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8.1.2 Wind Direction

This section provides guidance for procurement of wind vanes; i.e., mechanical wind direction sensors which rely on the force of the wind to turn a shaft. Guidance for the procurement of remote sensors for the measurement of wind direction is provided in Section 9.

The wind direction measurement with a wind vane is a relative measurement with respect to the orientation of the direction sensor. There are three parts to this measurement which must be considered in quality assurance. These are:

  1. the relative accuracy of the vane performance in converting position to output,

  2. the orientation of the vane both horizontal (with respect to "true north") and vertical (with respect to a level plane), and

  3. the dynamic response of the vane and conditioning circuit to changes in wind direction.

The procurement document should ask for:

  1. the starting torque of the vane shaft (with the vane removed) which represents a new bearing (and potentiometer) condition, and

  2. the starting torque above which the vane will be out of specification.; when the latter value is exceeded, the bearings should be replaced.

An example performance specification for a wind vane is shown in Table 8-2.

Table 8-2 Example Performance Specification for a Wind Vane
Range1 to 360 or 540 degrees
Threshold10.5 m/s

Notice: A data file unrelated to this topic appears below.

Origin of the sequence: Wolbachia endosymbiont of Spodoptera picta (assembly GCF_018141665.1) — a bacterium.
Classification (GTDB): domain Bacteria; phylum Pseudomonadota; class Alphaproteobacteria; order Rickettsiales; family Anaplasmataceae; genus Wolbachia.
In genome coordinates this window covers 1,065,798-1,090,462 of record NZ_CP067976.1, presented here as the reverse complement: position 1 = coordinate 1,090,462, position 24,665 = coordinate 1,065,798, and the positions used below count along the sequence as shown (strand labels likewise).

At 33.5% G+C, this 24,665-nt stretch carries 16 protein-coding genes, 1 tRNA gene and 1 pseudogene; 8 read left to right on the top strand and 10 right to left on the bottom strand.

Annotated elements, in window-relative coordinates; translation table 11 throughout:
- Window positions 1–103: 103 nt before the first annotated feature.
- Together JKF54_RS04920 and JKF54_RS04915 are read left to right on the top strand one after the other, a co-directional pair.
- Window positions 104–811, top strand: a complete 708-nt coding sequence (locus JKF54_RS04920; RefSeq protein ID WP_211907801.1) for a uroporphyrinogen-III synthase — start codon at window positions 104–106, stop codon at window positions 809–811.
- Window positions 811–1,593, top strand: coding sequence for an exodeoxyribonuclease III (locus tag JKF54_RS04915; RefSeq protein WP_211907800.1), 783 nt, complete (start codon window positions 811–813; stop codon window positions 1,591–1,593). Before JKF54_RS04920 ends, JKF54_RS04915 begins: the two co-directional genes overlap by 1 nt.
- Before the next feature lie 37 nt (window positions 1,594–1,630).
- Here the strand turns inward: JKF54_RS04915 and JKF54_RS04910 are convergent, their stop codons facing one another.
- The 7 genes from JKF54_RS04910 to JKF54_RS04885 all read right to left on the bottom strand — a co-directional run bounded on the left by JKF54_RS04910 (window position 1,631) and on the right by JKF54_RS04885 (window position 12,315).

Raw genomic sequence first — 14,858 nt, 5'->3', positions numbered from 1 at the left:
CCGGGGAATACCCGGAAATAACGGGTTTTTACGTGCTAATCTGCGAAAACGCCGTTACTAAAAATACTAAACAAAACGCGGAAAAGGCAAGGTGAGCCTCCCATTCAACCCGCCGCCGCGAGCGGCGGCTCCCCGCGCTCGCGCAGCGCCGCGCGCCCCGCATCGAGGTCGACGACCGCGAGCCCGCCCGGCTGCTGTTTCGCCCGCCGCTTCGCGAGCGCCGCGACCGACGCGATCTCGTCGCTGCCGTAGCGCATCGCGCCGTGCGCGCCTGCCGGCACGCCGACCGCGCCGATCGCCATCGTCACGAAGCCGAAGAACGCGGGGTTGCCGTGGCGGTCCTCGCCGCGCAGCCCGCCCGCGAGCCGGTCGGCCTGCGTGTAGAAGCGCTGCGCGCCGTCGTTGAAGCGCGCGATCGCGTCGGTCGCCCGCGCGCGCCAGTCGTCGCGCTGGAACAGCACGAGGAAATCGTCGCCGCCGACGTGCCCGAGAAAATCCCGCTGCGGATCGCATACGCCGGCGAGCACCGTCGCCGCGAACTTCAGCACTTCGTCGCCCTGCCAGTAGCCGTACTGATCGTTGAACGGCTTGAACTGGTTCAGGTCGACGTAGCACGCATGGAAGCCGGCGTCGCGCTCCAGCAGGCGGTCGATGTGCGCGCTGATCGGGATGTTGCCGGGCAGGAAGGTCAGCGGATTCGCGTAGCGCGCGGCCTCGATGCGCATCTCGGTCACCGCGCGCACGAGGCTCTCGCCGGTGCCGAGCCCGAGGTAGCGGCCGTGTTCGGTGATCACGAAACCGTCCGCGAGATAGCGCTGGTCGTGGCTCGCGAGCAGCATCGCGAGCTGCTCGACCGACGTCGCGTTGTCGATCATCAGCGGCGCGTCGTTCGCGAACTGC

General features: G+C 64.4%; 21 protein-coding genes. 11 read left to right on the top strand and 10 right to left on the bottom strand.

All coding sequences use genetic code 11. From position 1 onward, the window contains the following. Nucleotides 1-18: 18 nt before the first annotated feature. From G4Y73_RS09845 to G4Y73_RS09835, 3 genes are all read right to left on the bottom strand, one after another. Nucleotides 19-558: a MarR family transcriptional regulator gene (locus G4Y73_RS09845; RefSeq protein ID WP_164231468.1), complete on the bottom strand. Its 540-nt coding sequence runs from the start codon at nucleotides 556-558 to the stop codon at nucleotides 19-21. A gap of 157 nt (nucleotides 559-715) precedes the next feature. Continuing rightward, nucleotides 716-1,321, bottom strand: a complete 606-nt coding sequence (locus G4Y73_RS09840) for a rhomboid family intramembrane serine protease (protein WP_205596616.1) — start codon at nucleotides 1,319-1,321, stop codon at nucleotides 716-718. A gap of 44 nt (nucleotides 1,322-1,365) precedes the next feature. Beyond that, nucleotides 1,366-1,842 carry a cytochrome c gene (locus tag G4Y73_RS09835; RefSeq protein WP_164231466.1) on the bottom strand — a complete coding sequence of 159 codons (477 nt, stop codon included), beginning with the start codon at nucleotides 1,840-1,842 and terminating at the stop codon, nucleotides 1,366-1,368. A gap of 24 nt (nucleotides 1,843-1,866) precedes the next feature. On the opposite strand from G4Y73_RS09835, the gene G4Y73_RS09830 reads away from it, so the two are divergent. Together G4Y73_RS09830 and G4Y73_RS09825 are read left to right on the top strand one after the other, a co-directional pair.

Accuracy (error)1 3 degrees relative to sensor mount or index
5 degrees absolute error for installed system
Delay Distance 1 5 m at 1.2 kg/m3 (at std sea-level density)
Damping Ratio1 0.4 at 1.2 kg/m3 or
Overshot1 25% at 1.2 kg/m3
1 As determined by wind tunnel test conducted on production samples in accordance with ASTM D-22.11 test methods.8-4

The range of 1 to 540 degrees was originally conceived to minimize strip chart "painting" when the direction varied around 360 degrees. It also minimizes errors (but does not eliminate them) when sigma meters are used. It may also provide a means of avoiding some of the "dead band" errors from a single potentiometer. In these days of "smart" data loggers, it is possible to use a single potentiometer (1 to 360 degrees) system without excessive errors for either average direction or A.

If the wind direction samples are to be used for the calculation of A, the specification should also include a time constant requirement for the signal conditioner. Direction samples should be effectively instantaneous. At 5 m/s, a 1m delay distance represents 0.2 seconds. A signal conditioner specification of a time constant of <0.2 seconds would insure that the A value was not attenuated by an averaging circuit provided for another purpose.

8.1 Instrument Procurement 
     8.1.1 Wind Speed 
     8.1.2 Wind Direction  
     8.1.3 Temperature and Temperature Difference 
     8.1.4 Dew Point Temperature 
     8.1.5 Precipitation 
     8.1.6 Pressure 
     8.1.7 Radiation  
 8.2 Installation and Acceptance Testing
     8.2.1 Wind Speed 
     8.2.2 Wind Direction  
     8.2.3 Temperature and Temperature Difference 
     8.2.4 Dew Point Temperature 
     8.2.5 Precipitation 
     8.2.6 Pressure
     8.2.7 Radiation
  8.3 Routine Calibrations  
8.3.1 Sensor Check  
      8.3.2 Signal Conditioner and Recorder Check  
     8.3.3 Calibration Data Logs 
     8.3.4 Calibration Report  
     8.3.5 Calibration Schedule/Frequency 
     8.3.6 Data Correction Based on Calibration Results  
  8.4 Audits 
     8.4.1 Audit Schedule and Frequency  
     8.4.2 Audit Procedure 
     8.4.3 Corrective Action and Reporting 
  8.5 Routine and Preventive Maintenance 
     8.5.1 Standard Operating Procedures  
     8.5.2 Preventive Maintenance  
 8.6 Data Validation and Reporting  
     8.6.1 Preparatory Steps 
     8.6.2 Levels of Validation  
     8.6.3 Validation Procedures  
     8.6.4 Schedule and Reporting
  8.7 Recommendations

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